Though I am free and belong to no one, I have made myself a slave to everyone, to win as many as possible. To the Jews I became like a Jew, to win the Jews. To those under the law I became like one under the law (though I myself am not under the law), so as to win those under the law. To those not having the law I became like one not having the law (though I am not free from God’s law but am under Christ’s law), so as to win those not having the law. To the weak I became weak, to win the weak. I have become all things to all people so that by all possible means I might save some. I do all this for the sake of the gospel, that I may share in its blessings.
-1 Corinthians 9:19-23 (NIV)
A friend shared with me this week a document he put together for his church on systemic racism.
My friend, Greg, is a husband and father of adult children. He’s a former Marine helicopter pilot. He retired a couple of years ago from a career as an executive of a Fortune 500 corporation. He was an elder at the church I serve. For his next act, he intends to begin formal study of the Bible so he can more effectively help people come to know Jesus.
And he would hate it that I just felt compelled to list his qualifications so maybe you’d listen to what he says.
Because that’s part of the problem: Black people and other people of color are often required to demonstrate that they’re “one of the good ones” before their voices are heard when it comes to racism. Greg related to me in a conversation we had recently that seemingly innocuous questions that they were asked as they visited churches trying to find a home after their move — “What do you ?” “Where do you live?” — can for people of color carry with them a subtext — “Are you one of us?”
That’s something I don’t think I’ve consciously intended when I’ve asked those questions — though, maybe, sometimes. Usually, in that situation, I’m wondering if this person lives in the neighborhood and therefore might potentially come to be a part of my church. And so I relate to the question you might be thinking right now: “Well how would I know that? How would I know how someone else might hear that question?”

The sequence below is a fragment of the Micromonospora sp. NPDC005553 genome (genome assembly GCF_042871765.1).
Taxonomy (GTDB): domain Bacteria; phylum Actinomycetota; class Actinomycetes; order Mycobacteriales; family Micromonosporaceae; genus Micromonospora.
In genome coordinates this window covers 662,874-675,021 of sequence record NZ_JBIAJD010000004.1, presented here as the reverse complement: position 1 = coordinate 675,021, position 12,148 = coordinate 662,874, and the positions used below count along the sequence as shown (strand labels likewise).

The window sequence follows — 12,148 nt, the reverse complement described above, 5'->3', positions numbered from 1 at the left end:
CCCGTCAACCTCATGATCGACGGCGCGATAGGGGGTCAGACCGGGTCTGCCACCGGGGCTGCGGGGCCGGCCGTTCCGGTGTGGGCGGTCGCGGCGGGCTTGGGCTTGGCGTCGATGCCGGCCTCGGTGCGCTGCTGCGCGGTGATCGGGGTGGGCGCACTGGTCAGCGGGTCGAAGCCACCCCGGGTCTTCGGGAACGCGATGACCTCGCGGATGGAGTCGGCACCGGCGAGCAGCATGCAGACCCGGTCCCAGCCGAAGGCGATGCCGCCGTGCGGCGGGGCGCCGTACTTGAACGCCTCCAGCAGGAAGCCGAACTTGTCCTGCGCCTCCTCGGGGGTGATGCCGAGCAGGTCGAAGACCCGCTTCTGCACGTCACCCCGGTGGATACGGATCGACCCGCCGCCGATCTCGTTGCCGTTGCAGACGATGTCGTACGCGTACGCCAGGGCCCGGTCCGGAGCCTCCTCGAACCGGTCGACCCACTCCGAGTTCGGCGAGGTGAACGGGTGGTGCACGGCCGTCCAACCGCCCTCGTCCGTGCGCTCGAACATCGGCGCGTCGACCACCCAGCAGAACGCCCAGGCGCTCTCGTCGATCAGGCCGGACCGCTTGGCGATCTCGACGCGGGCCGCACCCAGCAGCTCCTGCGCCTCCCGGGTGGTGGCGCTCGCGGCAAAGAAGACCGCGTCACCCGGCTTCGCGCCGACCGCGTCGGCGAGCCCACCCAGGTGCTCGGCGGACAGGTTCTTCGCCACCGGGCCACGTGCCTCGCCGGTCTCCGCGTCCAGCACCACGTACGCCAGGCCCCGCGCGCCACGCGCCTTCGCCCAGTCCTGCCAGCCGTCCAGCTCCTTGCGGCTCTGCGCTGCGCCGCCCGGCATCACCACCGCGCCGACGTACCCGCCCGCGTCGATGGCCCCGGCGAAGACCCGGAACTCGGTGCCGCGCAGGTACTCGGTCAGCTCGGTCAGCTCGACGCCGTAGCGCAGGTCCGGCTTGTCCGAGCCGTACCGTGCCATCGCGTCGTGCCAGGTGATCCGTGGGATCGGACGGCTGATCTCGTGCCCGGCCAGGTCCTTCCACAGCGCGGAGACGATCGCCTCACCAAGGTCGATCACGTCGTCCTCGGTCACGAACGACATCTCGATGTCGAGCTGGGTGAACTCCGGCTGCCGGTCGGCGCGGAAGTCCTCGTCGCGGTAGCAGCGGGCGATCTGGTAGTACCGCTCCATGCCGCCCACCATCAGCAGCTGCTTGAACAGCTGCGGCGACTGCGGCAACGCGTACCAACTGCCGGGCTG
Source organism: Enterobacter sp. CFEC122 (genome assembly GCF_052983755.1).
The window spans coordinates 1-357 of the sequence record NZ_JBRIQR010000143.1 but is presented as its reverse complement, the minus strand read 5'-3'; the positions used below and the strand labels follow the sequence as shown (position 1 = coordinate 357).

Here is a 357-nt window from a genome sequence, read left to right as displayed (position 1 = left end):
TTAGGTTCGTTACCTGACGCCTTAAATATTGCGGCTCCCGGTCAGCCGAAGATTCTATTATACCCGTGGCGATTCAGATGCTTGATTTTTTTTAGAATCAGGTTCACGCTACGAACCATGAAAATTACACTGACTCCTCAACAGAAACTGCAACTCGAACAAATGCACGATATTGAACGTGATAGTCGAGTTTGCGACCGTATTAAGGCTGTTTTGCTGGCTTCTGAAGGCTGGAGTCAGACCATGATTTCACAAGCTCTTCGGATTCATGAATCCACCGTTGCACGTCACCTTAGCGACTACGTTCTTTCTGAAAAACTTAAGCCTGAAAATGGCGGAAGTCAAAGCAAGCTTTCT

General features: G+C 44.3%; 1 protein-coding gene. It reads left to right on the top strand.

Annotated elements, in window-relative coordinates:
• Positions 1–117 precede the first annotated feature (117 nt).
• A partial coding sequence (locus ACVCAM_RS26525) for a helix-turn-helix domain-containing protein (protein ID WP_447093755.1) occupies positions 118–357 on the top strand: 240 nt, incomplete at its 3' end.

The answer, of course, is that Greg just told us.
See, white people like me tend to get defensive when we hear someone talk about systemic racism. We come at it thinking we have to defend our own record on racism. We come at it feeling like we have to defend our country, or our race. At worst, we accuse our accusers of being racists themselves because they bring up the subject to begin with. At best, we throw up our hands in frustration and ask how we’re supposed to fix the problem if we don’t even see it. We need to stop it. When Blacks and other people of color tell us about their experiences of racism, they don’t need us to fix it or tell them why they’re mistaken. They need us to listen, sympathize, show compassion, and do better.
Greg pointed out in the document how Black people in our world are “always on guard” and “always understanding vs. being understood.” Think about that for a moment. At work, at school, at a store, taking a walk in your neighborhood, even at church — think about having to always be on guard because of your skin color, knowing that someone might be watching you, wondering about you, questioning your qualifications to be there, maybe even with their hand in a pocket on a phone with the “9” and “1” already dialed.
Imagine always having to work to understand other people and behave in ways that will steer you around conflicts, with no confidence that those same people understand you.